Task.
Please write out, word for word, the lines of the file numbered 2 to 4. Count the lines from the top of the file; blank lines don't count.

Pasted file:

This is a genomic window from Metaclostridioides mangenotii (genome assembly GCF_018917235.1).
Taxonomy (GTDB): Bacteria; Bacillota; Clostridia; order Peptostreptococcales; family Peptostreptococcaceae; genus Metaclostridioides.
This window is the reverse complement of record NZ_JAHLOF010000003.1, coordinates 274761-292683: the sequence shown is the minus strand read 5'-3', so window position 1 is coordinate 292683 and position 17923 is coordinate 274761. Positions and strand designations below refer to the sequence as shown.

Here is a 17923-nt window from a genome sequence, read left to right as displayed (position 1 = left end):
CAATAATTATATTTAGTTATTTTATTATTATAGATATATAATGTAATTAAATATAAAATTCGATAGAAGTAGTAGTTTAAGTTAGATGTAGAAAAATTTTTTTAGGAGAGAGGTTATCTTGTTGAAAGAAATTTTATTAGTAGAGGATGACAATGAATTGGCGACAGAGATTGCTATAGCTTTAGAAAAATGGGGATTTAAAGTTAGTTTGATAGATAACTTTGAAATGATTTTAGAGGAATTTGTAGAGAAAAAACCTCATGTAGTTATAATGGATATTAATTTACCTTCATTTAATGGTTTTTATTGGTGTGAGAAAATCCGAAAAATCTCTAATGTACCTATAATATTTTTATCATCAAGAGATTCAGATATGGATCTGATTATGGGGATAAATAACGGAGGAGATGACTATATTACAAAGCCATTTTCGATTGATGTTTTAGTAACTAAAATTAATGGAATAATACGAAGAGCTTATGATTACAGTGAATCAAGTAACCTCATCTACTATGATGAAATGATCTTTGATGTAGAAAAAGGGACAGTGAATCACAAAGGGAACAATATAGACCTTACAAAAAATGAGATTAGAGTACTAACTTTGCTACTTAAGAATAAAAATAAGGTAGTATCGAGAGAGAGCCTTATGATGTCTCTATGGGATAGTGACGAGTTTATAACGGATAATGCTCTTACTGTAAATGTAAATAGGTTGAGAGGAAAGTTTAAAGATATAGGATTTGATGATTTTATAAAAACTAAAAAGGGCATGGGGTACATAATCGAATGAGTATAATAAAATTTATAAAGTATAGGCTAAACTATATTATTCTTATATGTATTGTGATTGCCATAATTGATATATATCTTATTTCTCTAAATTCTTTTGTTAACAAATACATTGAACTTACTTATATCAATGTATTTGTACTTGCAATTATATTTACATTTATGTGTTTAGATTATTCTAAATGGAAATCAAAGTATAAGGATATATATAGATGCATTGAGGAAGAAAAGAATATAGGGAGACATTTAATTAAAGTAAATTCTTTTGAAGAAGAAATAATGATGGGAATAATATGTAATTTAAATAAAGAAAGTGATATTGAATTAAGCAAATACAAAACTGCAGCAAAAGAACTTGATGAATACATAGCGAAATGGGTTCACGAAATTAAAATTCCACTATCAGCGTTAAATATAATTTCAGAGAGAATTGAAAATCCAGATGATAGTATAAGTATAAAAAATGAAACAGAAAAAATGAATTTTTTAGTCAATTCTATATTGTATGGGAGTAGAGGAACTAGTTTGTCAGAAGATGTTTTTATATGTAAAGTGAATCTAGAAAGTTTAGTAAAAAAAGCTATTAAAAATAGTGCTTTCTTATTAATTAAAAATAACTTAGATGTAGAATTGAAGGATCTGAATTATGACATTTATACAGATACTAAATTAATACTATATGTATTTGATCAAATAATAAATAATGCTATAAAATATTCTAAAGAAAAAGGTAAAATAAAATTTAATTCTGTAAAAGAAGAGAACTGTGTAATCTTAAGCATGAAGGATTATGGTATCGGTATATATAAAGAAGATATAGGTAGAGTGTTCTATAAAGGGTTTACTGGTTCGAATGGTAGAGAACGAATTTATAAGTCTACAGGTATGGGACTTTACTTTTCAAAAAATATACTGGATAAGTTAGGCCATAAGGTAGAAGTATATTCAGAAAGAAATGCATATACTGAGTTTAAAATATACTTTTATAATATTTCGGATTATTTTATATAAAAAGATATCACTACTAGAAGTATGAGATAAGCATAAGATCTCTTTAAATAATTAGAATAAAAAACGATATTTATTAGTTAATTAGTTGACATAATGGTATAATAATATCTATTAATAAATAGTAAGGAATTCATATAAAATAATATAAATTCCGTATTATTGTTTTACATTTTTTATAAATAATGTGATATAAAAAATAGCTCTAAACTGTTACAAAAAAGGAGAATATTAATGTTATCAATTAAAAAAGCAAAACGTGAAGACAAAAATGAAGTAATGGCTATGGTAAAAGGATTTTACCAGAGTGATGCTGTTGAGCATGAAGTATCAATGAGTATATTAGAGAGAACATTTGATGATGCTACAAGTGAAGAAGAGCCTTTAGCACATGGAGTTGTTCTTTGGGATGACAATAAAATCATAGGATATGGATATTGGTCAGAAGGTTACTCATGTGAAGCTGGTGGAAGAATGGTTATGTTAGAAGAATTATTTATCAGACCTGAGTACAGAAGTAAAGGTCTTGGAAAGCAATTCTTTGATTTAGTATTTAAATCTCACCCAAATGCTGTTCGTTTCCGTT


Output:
Taxonomy (GTDB): Bacteria; Bacillota; Clostridia; order Peptostreptococcales; family Peptostreptococcaceae; genus Metaclostridioides.
This window is the reverse complement of record NZ_JAHLOF010000003.1, coordinates 274761-292683: the sequence shown is the minus strand read 5'-3', so window position 1 is coordinate 292683 and position 17923 is coordinate 274761. Positions and strand designations below refer to the sequence as shown.

Here is a 17923-nt window from a genome sequence, read left to right as displayed (position 1 = left end):